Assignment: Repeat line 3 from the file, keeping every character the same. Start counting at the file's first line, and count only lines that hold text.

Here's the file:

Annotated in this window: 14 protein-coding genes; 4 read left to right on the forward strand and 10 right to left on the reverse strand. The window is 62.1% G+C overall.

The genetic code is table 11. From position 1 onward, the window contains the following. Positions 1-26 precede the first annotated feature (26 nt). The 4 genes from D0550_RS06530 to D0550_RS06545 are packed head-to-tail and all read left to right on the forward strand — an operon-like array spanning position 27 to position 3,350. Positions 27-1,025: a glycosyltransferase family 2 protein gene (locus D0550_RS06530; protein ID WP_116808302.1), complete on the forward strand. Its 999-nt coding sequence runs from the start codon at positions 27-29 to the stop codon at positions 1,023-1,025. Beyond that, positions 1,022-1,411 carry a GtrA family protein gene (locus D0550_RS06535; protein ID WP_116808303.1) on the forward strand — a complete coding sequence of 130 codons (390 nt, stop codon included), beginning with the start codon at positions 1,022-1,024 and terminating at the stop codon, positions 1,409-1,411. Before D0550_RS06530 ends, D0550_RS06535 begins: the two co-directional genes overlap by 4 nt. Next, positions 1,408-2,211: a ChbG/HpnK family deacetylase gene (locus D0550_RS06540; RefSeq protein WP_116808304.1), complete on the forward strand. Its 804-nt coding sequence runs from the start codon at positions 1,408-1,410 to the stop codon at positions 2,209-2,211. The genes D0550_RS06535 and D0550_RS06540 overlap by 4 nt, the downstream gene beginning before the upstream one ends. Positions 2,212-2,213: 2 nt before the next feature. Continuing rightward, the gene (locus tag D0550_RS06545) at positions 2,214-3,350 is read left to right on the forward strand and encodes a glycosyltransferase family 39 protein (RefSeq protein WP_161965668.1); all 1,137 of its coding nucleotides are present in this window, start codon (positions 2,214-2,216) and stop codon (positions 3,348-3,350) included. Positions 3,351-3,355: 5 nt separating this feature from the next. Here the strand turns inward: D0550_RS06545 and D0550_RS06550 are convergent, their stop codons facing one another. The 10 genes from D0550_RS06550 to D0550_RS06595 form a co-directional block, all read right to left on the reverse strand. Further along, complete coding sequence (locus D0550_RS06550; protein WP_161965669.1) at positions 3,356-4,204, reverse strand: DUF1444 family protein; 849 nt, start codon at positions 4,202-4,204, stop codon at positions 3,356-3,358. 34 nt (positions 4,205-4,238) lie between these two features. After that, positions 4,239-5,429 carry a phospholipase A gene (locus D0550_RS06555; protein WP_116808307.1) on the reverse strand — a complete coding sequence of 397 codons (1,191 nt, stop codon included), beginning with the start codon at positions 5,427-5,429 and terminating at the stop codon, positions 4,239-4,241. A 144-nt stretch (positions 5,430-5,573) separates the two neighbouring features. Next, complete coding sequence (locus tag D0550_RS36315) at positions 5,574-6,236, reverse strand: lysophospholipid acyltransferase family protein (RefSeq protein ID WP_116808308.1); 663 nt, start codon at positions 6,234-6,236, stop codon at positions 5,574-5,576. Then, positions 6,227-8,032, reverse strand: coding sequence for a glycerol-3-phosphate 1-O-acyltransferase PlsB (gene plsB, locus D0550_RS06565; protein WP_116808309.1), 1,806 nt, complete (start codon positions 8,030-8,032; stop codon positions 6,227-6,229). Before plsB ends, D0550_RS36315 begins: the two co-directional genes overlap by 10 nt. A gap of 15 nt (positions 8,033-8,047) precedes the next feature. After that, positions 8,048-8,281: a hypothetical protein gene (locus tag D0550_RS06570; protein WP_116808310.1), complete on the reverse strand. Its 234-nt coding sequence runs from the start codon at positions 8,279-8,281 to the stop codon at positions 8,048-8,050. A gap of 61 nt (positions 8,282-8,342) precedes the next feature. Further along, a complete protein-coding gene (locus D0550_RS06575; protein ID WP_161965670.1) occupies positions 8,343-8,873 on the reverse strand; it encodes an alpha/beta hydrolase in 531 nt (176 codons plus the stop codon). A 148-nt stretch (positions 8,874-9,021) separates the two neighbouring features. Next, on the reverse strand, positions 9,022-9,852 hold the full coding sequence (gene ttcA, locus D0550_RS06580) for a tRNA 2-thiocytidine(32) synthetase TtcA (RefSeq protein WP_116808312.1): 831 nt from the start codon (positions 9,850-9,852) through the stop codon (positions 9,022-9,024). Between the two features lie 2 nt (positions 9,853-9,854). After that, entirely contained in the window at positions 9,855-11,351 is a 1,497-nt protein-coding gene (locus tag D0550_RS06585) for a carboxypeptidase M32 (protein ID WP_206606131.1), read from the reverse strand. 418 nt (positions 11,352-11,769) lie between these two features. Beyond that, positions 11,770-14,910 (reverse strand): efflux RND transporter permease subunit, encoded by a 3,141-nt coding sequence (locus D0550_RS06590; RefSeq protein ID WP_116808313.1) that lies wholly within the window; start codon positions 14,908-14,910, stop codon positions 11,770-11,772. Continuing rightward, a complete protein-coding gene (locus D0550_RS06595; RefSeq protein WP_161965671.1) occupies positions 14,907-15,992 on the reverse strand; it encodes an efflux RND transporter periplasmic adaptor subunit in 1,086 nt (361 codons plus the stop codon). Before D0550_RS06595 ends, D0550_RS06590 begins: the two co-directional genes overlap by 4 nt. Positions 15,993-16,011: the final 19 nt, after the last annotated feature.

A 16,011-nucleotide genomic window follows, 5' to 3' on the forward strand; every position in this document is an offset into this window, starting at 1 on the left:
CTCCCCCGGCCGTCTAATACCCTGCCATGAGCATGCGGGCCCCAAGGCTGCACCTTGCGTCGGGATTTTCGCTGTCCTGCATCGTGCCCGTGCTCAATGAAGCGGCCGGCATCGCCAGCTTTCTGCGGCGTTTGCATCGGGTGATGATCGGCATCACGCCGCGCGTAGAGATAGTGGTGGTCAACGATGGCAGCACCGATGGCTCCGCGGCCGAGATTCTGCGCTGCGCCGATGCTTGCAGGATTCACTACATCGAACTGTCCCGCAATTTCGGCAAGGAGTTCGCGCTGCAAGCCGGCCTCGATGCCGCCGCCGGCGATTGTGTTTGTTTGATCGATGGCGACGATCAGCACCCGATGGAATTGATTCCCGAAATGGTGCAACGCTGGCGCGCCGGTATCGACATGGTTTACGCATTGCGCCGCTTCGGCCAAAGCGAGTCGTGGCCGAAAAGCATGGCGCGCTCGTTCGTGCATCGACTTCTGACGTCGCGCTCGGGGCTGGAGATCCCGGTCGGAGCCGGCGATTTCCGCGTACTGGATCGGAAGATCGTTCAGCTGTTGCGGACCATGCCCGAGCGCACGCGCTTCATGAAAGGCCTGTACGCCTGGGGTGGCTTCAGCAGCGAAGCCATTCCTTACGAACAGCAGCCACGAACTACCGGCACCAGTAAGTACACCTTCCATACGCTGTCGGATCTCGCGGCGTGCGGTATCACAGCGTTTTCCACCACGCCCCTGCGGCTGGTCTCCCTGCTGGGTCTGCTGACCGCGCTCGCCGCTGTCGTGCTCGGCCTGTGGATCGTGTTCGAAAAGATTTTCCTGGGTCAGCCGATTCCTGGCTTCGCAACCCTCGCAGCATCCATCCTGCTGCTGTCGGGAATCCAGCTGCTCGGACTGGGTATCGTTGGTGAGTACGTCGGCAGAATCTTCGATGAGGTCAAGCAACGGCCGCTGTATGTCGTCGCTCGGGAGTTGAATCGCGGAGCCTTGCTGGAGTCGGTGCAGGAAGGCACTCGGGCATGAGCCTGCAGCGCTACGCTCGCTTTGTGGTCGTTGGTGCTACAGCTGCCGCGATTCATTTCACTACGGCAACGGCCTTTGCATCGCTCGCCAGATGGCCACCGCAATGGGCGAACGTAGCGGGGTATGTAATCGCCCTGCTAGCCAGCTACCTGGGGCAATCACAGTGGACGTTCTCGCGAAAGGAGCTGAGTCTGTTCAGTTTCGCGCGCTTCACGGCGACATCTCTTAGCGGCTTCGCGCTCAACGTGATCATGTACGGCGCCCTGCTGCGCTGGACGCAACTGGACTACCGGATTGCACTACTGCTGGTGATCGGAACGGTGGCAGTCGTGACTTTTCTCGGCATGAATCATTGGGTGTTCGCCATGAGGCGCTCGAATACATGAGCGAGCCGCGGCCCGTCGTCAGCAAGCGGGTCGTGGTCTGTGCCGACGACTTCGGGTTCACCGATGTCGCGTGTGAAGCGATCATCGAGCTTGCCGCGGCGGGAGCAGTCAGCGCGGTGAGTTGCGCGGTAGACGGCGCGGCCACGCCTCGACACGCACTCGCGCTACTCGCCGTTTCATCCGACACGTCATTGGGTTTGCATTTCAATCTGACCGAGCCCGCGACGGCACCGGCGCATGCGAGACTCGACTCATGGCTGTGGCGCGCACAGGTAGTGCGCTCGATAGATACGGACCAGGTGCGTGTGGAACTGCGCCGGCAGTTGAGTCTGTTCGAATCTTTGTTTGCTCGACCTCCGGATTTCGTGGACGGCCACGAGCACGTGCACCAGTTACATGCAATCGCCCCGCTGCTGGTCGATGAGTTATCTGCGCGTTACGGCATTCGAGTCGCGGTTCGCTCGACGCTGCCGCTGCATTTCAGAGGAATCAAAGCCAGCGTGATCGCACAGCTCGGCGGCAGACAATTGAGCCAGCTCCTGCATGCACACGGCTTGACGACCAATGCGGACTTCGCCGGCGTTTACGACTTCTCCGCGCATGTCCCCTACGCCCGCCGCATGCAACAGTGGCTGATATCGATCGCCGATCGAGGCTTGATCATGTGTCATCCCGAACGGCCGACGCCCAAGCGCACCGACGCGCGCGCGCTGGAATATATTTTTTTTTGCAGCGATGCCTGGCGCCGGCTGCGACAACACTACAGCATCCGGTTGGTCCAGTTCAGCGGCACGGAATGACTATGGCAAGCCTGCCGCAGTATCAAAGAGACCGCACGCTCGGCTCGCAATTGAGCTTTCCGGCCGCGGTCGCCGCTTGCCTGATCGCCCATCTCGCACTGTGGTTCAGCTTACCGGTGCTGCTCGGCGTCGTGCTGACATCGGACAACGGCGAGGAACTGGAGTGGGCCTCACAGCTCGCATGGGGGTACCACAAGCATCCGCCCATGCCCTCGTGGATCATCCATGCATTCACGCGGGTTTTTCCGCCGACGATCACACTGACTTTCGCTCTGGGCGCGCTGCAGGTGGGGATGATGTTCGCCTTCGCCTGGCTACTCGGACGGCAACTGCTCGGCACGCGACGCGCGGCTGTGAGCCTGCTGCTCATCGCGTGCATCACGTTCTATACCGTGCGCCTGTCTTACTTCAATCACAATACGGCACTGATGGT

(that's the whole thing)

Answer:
A 16,011-nucleotide genomic window follows, 5' to 3' on the forward strand; every position in this document is an offset into this window, starting at 1 on the left: